Former justice of peace stockpiled weapons before gunning down prosecutors: FBI
Federal investigators told a Texas jury on Tuesday they uncovered a cache of weapons in a storage locker that belonged to a former justice of the peace accused of shooting dead two prosecutors last year.
Eric Williams, 47, is charged with murdering District Attorney Mike McLelland, his wife, Cynthia, and Kaufman County Assistant District Attorney Mark Hasse in early 2013.
McLelland and Hasse prosecuted Williams for the theft of office computer monitors, obtaining convictions that cost Williams his job and law license.
A Federal Bureau of Investigation agent told jurors federal officials seized at least 30 firearms, trunks filled with police-issued tactical gear and an improvised explosive device they said were linked to Williams. The agent also said Williams purchased a 2004 Ford Crown Victoria, a car used by many police forces nationwide, which he used as a getaway car.
In their opening arguments on Monday, prosecutors told jurors there was a “treasure trove” of items used in the killings that were found in a storage rental unit in Dallas County.
Williams’ attorneys did not make an opening statement for the trial, which was moved to Rockwall County because of extensive media coverage of the killings in Kaufman County, southeast of Dallas.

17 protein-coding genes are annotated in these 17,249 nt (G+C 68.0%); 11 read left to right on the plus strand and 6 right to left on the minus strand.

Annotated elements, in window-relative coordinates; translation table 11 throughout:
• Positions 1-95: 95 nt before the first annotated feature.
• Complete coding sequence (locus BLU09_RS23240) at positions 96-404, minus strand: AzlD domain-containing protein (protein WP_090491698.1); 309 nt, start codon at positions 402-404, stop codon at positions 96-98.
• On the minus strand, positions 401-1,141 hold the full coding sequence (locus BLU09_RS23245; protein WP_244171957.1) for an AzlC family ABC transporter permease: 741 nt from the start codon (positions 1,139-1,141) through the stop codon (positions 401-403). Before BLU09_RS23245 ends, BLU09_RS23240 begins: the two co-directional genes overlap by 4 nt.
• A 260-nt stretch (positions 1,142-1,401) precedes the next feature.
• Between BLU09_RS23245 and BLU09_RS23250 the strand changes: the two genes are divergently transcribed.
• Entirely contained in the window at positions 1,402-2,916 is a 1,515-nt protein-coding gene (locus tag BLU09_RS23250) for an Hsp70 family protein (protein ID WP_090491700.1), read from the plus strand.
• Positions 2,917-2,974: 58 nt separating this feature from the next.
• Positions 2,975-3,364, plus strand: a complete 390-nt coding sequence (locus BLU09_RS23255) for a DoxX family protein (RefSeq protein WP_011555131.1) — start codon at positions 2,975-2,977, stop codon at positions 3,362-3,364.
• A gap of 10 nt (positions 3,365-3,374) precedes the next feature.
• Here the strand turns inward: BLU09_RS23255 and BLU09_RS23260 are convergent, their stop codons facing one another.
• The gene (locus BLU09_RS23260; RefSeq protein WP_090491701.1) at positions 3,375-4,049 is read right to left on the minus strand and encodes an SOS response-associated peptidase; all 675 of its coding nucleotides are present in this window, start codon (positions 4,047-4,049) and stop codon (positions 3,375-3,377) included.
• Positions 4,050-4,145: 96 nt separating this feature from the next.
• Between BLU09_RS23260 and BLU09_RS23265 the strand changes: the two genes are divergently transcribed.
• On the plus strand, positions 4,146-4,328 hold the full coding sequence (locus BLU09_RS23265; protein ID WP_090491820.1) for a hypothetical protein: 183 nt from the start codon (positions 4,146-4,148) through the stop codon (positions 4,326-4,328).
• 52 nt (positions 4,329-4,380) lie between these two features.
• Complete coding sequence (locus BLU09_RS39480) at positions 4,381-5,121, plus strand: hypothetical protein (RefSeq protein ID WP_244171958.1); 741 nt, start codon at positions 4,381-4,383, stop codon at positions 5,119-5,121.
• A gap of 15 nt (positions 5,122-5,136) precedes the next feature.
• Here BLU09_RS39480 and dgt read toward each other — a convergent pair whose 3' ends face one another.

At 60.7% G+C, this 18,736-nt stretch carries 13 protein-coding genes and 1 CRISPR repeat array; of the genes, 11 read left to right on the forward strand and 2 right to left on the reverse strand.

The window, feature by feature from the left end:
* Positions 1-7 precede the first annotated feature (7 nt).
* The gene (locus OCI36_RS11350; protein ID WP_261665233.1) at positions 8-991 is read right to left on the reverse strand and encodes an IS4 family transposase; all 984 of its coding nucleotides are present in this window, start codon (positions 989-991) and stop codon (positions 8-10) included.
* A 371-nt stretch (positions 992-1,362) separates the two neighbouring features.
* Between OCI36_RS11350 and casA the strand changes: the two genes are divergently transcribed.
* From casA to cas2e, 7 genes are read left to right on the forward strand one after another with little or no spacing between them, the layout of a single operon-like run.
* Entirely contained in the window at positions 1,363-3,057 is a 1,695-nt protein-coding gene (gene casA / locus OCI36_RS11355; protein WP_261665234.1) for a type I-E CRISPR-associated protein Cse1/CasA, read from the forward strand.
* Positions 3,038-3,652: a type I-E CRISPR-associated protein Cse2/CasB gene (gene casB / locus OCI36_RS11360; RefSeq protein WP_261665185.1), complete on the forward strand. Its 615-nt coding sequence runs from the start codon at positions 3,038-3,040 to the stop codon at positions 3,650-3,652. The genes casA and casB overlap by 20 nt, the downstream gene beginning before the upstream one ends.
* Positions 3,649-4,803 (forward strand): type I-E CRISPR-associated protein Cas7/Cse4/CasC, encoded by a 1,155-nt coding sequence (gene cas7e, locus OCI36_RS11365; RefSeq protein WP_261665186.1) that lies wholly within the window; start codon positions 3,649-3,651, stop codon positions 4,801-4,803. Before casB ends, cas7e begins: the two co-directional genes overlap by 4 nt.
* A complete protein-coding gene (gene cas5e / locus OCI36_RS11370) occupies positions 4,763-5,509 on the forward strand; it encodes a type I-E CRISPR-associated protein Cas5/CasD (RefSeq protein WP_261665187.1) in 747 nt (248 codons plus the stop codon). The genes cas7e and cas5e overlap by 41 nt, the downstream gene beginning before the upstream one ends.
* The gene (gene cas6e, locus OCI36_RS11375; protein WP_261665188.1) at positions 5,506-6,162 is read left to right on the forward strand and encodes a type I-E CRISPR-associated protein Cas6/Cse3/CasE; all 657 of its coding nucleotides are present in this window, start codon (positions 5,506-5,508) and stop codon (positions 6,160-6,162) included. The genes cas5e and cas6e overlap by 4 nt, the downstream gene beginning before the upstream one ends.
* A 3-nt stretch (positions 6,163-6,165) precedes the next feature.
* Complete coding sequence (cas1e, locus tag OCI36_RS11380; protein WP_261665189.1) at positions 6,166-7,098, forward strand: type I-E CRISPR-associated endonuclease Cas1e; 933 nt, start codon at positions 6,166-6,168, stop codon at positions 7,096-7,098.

Prosecutors, who are seeking the death penalty, said Williams broke into the McLellands’ home and killed Cynthia McLelland in a “blizzard of bullets” from an AR-15 assault rifle and then opened fire on Mike McLelland.
An alarm company employee testified on Tuesday that records show a person entered the front door of the McLelland’s home at 6:40 a.m. on the day of the murders and exited two minutes later.
Motion sensors did not detect any movement from within the house until 12 hours later when family friends discovered the bodies of the couple.
Mike McLelland had 16 gunshot wounds and Cynthia had 8, according to medical examiners.
Williams’ wife, Kim, is also charged with capital murder and will be tried separately.
(Reporting by Lisa Maria Garza; Editing by Jon Herskovitz and Eric Walsh)